In exchange for Caesar’s recognition of Mandubracius as their rightful king, the Trinovantes supplied grain to the Roman troops and forty hostages to secure the agreement. Further, Mandubracius persuaded five other tribes that bordered the kingdom of Cassivellaunus to join him in submitting to Rome. Though very little is known about these other tribes, one was assumed to be the Iceni who were initially a political ally to Rome in the invasion by Emperor Claudius almost 90 years later in 43 AD. Ironically, in 61 AD, the charismatic Iceni warrior queen, Boudica, led an uprising that almost expelled the Roman expeditionary forces out of Britain.

Boudica Statue

Statue of Boudica

The political implications of these tribal defections to Caesar were dramatic. The tribal leaders informed him of the location of Cassivellaunus’ stronghold in the thick woodlands and marshes. The Roman legions promptly and efficiently attacked the resisting Britons that resulted in the slaughter of many of the people and confiscation of their cattle.

Celtic Village of Roundhouses

Ancient Celtic Village of Roundhouses


Final Surrender

In one last desperate attempt, Cassivellaunus ordered Kentish tribes along the coastline to attack the Roman naval encampment to cut off Caesar from Gaul. But the Romans were ready for this assault, and they subsequently inflicted several Kentish casualties and captured their tribal leaders.

Grassy Top Dover Cliffs

Dover White Cliffs in Kent, Southeast Britain

Cassivellaunus had little choice but to sue for peace, with Commius, the Atrebates king from Gaul who served as negotiator. Any plans that Caesar had for staying in Britain had to be abandoned when he learned of serious trouble in Gaul that demanded his attention. He collected several British hostages, levied an annual tribute on the hostile tribes, and ordered Cassivellaunus not to attack the Trivovantes or dispose of their king, Mandubracius.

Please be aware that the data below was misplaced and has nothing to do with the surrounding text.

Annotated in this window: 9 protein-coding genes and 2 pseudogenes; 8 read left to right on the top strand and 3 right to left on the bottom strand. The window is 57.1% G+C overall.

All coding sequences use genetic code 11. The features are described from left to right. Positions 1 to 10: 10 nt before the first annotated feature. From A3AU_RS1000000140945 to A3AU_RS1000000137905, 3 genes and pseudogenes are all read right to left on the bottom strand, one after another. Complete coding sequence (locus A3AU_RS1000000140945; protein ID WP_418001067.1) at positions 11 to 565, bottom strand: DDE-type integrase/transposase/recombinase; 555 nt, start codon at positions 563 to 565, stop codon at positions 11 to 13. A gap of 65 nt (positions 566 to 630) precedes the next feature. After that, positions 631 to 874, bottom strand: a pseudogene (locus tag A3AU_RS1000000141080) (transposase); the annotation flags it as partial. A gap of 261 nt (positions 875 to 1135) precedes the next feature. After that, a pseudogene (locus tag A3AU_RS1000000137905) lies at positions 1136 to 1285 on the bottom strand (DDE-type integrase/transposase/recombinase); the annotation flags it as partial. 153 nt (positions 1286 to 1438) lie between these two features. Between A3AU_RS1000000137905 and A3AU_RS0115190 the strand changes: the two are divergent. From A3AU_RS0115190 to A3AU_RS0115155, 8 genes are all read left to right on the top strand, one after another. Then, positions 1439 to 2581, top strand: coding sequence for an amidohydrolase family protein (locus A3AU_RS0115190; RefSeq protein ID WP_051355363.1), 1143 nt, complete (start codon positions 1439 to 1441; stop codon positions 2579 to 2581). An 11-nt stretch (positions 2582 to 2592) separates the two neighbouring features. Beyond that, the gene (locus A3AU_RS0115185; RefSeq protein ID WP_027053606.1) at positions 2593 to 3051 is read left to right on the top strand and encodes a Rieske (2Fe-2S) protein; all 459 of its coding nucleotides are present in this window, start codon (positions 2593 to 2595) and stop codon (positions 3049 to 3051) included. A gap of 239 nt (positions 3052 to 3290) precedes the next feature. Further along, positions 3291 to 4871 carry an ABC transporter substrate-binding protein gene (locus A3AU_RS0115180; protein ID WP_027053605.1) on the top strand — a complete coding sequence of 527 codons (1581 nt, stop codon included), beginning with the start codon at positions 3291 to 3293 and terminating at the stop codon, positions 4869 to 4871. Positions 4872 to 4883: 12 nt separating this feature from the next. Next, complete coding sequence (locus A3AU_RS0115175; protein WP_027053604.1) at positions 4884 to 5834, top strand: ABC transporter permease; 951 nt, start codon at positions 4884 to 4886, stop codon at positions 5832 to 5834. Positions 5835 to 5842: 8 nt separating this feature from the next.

Celtic Battersea Shield

Celtic Battersea Shield

Caesar’s decision to leave Britain seemed sudden because he waited in vain for additional ships from Gaul to ferry his army across the Channel. By the autumn equinox, he had to make two voyages with his repaired ship to transfer innumerable hostages, prisoners and Roman soldiers back to Gaul.

Conclusions

Ultimately, Caesar’s grand scheme of adding Britain to his lists of conquests failed due to the capricious weather and tides of the English Channel. Yet he ultimately vanquished Gaul and established treaties with power British leaders that directly impacted trading routes and internal politics on the island.

The next series of posts will piece together the rise of powerful tribal dynasties descended from Mandubracius, Cassivellaunus, and Commius in Britain that, in part, impacted Rome’s final decision to invade and conquer the island ninety years later in 43 AD.

Overview White Cliffs Britain

Dover Cliffs in Britain Near Landing Site of Julius Caesar

References:

Julius Caesar, translated by F. P. Long, 2005. The Conquest of Gaul; United States: Barnes & Noble, Inc.

John Peddie, Conquest: The Roman Invasion of Britain; Reprinted 1997 by St. Martin’s Press, New York.

Graham Webster, The Roman Invasion of Britain; Reprinted 1999 by Routledge, New York.

Christopher Vogler, The Writer’s Journey; 3rd Edition Reprinted by Sheridan Books, Inc., Chelsea, Michigan

Caesar Second Invasion Britain

 

 THE STANDARD PATH of the mythological adventure of the hero is represented in the rites of passage: separation, initiation, and return—Joseph Campbell

 


Introduction

The unpublished epic historical fantasy [First Novel: APOLLO’S RAVEN] is envisioned to be a series set in Celtic Britain, Gaul (modern day France) and Ancient Rome prior to the invasion of Claudius in 43 AD. The first novel begins in 24 AD Celtic Britain (modern day Ken) when a Celtic warrior princess begins a perilous odyssey to help save her kingdom from rival rulers.

Historical and archaeological evidence supports the theory that Julius Caesar’s invasion in 55-54 BC helped establish Celtic dynasties in southeast Britain loyal to Rome. Political unrest of rival tribal rulers in 24 AD provides the backdrop to APOLLO’S RAVEN where the Celtic heroine first meets the great-grandson of Mark Anthony.